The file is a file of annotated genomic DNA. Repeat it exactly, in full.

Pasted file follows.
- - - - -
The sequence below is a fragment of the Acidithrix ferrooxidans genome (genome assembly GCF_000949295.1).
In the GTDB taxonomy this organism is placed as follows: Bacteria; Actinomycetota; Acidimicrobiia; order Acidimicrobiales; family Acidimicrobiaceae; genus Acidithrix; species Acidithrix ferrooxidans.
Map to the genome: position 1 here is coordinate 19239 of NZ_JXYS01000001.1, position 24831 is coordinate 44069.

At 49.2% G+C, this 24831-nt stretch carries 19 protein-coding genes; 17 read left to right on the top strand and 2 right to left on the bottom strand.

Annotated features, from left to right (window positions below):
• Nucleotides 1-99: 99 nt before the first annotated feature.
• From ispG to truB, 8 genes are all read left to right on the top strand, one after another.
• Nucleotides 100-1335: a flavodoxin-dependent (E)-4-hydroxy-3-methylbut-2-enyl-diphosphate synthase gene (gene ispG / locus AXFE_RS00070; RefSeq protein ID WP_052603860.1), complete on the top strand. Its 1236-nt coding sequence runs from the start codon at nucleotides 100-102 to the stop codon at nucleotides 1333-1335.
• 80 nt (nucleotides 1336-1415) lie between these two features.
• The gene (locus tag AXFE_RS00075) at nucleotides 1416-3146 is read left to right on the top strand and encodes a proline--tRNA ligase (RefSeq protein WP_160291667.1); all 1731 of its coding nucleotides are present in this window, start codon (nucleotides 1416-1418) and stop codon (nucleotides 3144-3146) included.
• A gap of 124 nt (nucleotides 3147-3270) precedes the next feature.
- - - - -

The sequence below is a fragment of the Acidithrix ferrooxidans genome (genome assembly GCF_000949295.1).
In the GTDB taxonomy this organism is placed as follows: Bacteria; Actinomycetota; Acidimicrobiia; order Acidimicrobiales; family Acidimicrobiaceae; genus Acidithrix; species Acidithrix ferrooxidans.
Map to the genome: position 1 here is coordinate 19239 of NZ_JXYS01000001.1, position 24831 is coordinate 44069.

At 49.2% G+C, this 24831-nt stretch carries 19 protein-coding genes; 17 read left to right on the top strand and 2 right to left on the bottom strand.

Annotated features, from left to right (window positions below):
• Nucleotides 1-99: 99 nt before the first annotated feature.
• From ispG to truB, 8 genes are all read left to right on the top strand, one after another.
• Nucleotides 100-1335: a flavodoxin-dependent (E)-4-hydroxy-3-methylbut-2-enyl-diphosphate synthase gene (gene ispG / locus AXFE_RS00070; RefSeq protein ID WP_052603860.1), complete on the top strand. Its 1236-nt coding sequence runs from the start codon at nucleotides 100-102 to the stop codon at nucleotides 1333-1335.
• 80 nt (nucleotides 1336-1415) lie between these two features.
• The gene (locus tag AXFE_RS00075) at nucleotides 1416-3146 is read left to right on the top strand and encodes a proline--tRNA ligase (RefSeq protein WP_160291667.1); all 1731 of its coding nucleotides are present in this window, start codon (nucleotides 1416-1418) and stop codon (nucleotides 3144-3146) included.
• A gap of 124 nt (nucleotides 3147-3270) precedes the next feature.